President Donald Trump’s personal lawyer decimated his rationale for refusing to release his tax returns in a Fox News interview on Wednesday morning.
Rudy Giuliani, the former mayor of New York City and current Trump attorney, was attempting to argue that Congress should not be able to access the president’s tax returns even though a federal law gives House Ways and Means Chairman Richard Neal (D-MA) the right to do so. He suggested that because Congress was unlikely to legislate based on Trump’s tax returns, it had no legitimate legislative reason to ask for them — an argument the president’s supporters have been making for weeks.
But then he made a new argument that seriously undermines the president’s longstanding excuse for keeping his tax returns secret.
Every other modern president has voluntarily released his tax returns — and during his 2016 campaign for the presidency, Trump initially promised to do so as well. But Trump hasn’t followed through, repeatedly claiming that he cannot be transparent with the American people until the conclusion of what he calls a “routine audit” by the Internal Revenue Service. (The IRS has stated that no law prohibits releasing a tax return that is under audit, and Trump has never offered any evidence to back up his audit claim.)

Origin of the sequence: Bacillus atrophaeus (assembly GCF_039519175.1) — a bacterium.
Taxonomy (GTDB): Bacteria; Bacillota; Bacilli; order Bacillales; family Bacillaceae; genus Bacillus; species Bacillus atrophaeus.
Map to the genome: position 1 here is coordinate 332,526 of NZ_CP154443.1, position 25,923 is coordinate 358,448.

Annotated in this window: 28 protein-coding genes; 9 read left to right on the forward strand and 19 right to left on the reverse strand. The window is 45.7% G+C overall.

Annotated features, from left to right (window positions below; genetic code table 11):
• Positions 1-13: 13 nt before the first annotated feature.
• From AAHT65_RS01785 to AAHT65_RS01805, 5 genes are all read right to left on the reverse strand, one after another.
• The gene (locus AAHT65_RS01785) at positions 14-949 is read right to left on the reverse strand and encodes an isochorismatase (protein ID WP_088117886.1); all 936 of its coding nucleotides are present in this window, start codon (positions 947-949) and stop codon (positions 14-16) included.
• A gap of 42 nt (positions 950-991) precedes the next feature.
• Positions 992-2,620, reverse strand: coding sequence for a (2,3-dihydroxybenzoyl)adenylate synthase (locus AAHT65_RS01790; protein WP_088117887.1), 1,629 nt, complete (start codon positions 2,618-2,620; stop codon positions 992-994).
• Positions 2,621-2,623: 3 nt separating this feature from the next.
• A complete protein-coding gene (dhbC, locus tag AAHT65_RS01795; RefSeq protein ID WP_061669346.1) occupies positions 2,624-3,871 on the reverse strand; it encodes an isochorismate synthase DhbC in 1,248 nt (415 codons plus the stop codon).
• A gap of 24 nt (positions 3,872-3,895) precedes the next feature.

During his Fox News appearance, however, Giuliani suggested the IRS has finished looking into Trump’s taxes.
“The IRS has investigated his taxes,” Guiliani sad. “They exist to come after us if we don’t pay our taxes. We know they’re damn good and they’re confidential and they don’t leak. If they haven’t gone after him on taxes, for that six-year period, then there is nothing wrong with his taxes.”
“They can’t investigate his taxes better than the IRS,” Giuliani continued, referring to the Democratic lawmakers on the House Ways and Means committee who are seeking Trump’s tax information. “They want his taxes to embarrass him.”
But if the IRS has indeed completed its investigation and found nothing improper — as his lawyer just claimed — Trump’s repeated promises should make Congress’ request a moot point.
“I’m under a routine audit and it’ll be released, and as soon as the audit is finished it will be released,” Trump promised in January 2017.